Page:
TORONTO — Canada’s largest telecommunications equipment supplier is trying to get its house back in order through a global implementation of SAP’s latest enterprise resource planning suite.
Speaking as part of a panel discussion for SAP’s Canadian customers on Wednesday, an executive from Nortel Networks said the company has already rolled out a dashboard that presents analytical data for its chief executive, Bill Owens, and is in the process of moving from SAP R/3 to the mySAP Business Suite for its finance and HR departments. The blueprint phase of this project is now complete and is expected to be running by the middle of next year.
“It’s about reducing costs, but it’s also about making it less complex,” said Gabriele Baumann, SAP project manager at Nortel. “It’s so that an order-entry person doesn’t have to go to three different systems, they can just go to one.”
Running on HP hardware with an Oracle database on Microsoft Windows NT, the Nortel mySAP rollout will include its business intelligence module, its Enterprise Portal product and its NetWeaver integration middleware. The result, Baumann said, will be one global instance of SAP that simplifies logistics and supplier audits. Nortel has formed a SAP governance council with executives from its finance, operations, and IT departments, among others, which is meeting every two weeks to discuss the implementation.
“The key is that they are a real decision-making body,” she said, adding that the project has been personally endorsed by Owens. “We’re been in that situation (where we didn’t have executive sponsorship) before, and the projects just kind of limped along.”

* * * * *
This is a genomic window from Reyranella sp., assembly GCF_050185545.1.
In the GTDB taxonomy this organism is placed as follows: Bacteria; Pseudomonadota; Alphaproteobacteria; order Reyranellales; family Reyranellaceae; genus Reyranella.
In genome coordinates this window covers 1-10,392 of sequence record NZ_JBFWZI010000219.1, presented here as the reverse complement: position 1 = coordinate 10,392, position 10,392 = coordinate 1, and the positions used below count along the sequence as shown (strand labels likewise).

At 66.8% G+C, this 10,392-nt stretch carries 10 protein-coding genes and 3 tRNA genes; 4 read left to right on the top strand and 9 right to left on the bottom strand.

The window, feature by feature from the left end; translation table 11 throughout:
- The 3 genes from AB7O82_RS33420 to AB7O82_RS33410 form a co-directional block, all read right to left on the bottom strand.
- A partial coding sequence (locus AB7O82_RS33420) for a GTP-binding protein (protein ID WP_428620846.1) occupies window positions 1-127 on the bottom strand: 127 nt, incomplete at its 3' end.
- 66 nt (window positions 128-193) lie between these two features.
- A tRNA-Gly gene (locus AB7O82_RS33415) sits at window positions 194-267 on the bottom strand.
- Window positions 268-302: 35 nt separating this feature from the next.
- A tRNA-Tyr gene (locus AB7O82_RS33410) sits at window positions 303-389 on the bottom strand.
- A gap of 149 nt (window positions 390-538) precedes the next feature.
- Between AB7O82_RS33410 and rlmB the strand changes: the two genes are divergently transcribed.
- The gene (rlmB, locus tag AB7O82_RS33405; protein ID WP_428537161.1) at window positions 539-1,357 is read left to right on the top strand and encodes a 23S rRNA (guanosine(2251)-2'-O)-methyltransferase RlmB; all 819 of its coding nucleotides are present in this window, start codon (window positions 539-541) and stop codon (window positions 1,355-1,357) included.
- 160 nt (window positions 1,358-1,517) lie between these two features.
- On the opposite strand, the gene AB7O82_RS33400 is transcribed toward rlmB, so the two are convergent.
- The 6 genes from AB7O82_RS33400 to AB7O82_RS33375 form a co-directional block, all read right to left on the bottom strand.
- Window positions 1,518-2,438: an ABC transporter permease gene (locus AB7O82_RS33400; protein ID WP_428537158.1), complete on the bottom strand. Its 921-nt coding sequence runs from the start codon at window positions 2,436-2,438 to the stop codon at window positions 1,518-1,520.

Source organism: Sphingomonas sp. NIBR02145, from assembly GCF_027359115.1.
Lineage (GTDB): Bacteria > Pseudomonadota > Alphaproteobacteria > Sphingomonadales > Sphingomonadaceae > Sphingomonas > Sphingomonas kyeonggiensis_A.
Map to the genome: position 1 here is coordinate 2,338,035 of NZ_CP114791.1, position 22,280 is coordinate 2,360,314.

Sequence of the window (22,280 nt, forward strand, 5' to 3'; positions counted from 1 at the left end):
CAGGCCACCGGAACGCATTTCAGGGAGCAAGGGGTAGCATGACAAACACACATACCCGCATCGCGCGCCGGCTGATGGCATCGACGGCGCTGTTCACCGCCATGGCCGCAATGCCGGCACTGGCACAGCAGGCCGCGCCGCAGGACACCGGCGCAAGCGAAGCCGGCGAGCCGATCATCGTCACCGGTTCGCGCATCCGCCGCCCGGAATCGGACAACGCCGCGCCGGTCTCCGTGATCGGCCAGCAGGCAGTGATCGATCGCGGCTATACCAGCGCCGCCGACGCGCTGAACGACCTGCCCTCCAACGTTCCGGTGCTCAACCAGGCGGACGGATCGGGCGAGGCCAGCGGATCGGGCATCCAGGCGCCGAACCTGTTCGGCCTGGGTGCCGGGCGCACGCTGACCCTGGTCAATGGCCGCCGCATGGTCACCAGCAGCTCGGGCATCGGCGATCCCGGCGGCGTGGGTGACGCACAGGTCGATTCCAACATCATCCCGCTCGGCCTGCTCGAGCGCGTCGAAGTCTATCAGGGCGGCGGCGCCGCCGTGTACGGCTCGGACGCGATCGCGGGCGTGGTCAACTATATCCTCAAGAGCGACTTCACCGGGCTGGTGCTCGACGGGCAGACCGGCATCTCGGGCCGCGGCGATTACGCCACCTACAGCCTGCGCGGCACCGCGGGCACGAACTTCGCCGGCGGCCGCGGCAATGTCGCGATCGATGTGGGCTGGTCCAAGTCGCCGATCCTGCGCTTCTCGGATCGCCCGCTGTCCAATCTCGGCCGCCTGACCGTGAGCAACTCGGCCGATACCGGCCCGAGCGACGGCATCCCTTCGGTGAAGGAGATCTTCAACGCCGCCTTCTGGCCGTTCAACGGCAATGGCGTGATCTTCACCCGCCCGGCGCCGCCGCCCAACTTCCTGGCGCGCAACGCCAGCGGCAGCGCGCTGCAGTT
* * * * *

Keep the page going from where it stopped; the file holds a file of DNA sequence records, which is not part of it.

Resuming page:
CSA International, which provides product certification services for a wide range of manufacturing clients, is also in the midst of a mySAP project, but one that is bringing the ERP platform to its customers as well. So far CSA has rolled out mySAP to its 20 largest clients, and has integrated with non-SAP systems, such as Documentum for records management. John Harrickey, CSA’s director of IT applications, said a major area of focus so far is ensuring the data is properly secured so that information being hosted on behalf of CSA’s clients – which include IBM, Sony and Panasonic – isn’t jeopardized.
“You don’t want someone in charge of the Sony Playstation seeing information about the Xbox,” he said. “Keeping passwords in place for all those folks is quite a challenge.”
Thomas Baur, an SAP vice-president head of its global ERP initiative, said the software giant hopes to see more of its customers moving to what it is describing as an enterprise service architecture, where a mix of packaged and composite applications can exchange information more easily. That transition won’t happen, however, unless companies are willing to renew their investments in enterprise software and the necessary integration tools, he said.
“When I ask CIOs who they report into and they say it’s the CFO, that’s not a good answer,” he said.
Jorge Lopez, an analyst with research firm Gartner Inc., said the software industry is still in a stage comparable to the mechanical engineering industry in the 1940s.
“You had to actually build the real car and drive it around the track until someone realized there was a vibration coming out of the left-hand side,” he said. “We’re still in the stick-a-piece-of-lead-in-there situation.”
Vendors will eventually offer pre-integrated frameworks to build composite applications, Lopez said, which will include Web services “wrapping” tools, orchestration with other systems, process automation and assembly engines.